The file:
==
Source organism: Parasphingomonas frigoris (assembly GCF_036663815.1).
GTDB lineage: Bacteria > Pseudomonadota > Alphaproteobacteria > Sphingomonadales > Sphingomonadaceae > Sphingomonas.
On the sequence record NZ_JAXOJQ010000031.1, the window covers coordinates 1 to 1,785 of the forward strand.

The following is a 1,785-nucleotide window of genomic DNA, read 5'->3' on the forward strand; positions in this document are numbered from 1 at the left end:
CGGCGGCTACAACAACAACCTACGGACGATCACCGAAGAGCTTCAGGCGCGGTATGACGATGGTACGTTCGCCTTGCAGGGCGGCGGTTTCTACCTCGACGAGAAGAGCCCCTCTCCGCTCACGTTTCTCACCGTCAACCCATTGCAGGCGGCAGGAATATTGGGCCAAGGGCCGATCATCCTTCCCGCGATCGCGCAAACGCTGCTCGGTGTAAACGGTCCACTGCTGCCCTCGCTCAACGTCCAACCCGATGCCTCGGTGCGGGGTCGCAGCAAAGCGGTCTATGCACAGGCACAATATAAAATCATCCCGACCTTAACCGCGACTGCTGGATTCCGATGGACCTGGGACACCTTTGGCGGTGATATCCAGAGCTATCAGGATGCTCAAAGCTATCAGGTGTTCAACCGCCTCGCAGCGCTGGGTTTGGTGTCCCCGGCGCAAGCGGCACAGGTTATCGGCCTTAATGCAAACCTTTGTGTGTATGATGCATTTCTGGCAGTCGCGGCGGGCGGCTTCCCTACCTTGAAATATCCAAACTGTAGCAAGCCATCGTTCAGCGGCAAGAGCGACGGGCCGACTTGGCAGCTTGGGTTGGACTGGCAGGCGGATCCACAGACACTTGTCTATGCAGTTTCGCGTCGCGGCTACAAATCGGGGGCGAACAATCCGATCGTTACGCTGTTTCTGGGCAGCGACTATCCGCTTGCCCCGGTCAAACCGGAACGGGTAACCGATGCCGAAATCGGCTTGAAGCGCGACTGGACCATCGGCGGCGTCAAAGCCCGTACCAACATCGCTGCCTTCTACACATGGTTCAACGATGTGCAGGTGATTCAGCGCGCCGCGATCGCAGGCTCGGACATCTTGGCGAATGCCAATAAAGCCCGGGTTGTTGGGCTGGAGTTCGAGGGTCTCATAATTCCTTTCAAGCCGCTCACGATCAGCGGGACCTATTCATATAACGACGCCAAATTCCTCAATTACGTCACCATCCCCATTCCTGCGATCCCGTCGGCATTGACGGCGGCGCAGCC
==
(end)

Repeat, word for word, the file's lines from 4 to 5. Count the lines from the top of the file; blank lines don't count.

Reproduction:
The following is a 1,785-nucleotide window of genomic DNA, read 5'->3' on the forward strand; positions in this document are numbered from 1 at the left end:
CGGCGGCTACAACAACAACCTACGGACGATCACCGAAGAGCTTCAGGCGCGGTATGACGATGGTACGTTCGCCTTGCAGGGCGGCGGTTTCTACCTCGACGAGAAGAGCCCCTCTCCGCTCACGTTTCTCACCGTCAACCCATTGCAGGCGGCAGGAATATTGGGCCAAGGGCCGATCATCCTTCCCGCGATCGCGCAAACGCTGCTCGGTGTAAACGGTCCACTGCTGCCCTCGCTCAACGTCCAACCCGATGCCTCGGTGCGGGGTCGCAGCAAAGCGGTCTATGCACAGGCACAATATAAAATCATCCCGACCTTAACCGCGACTGCTGGATTCCGATGGACCTGGGACACCTTTGGCGGTGATATCCAGAGCTATCAGGATGCTCAAAGCTATCAGGTGTTCAACCGCCTCGCAGCGCTGGGTTTGGTGTCCCCGGCGCAAGCGGCACAGGTTATCGGCCTTAATGCAAACCTTTGTGTGTATGATGCATTTCTGGCAGTCGCGGCGGGCGGCTTCCCTACCTTGAAATATCCAAACTGTAGCAAGCCATCGTTCAGCGGCAAGAGCGACGGGCCGACTTGGCAGCTTGGGTTGGACTGGCAGGCGGATCCACAGACACTTGTCTATGCAGTTTCGCGTCGCGGCTACAAATCGGGGGCGAACAATCCGATCGTTACGCTGTTTCTGGGCAGCGACTATCCGCTTGCCCCGGTCAAACCGGAACGGGTAACCGATGCCGAAATCGGCTTGAAGCGCGACTGGACCATCGGCGGCGTCAAAGCCCGTACCAACATCGCTGCCTTCTACACATGGTTCAACGATGTGCAGGTGATTCAGCGCGCCGCGATCGCAGGCTCGGACATCTTGGCGAATGCCAATAAAGCCCGGGTTGTTGGGCTGGAGTTCGAGGGTCTCATAATTCCTTTCAAGCCGCTCACGATCAGCGGGACCTATTCATATAACGACGCCAAATTCCTCAATTACGTCACCATCCCCATTCCTGCGATCCCGTCGGCATTGACGGCGGCGCAGCC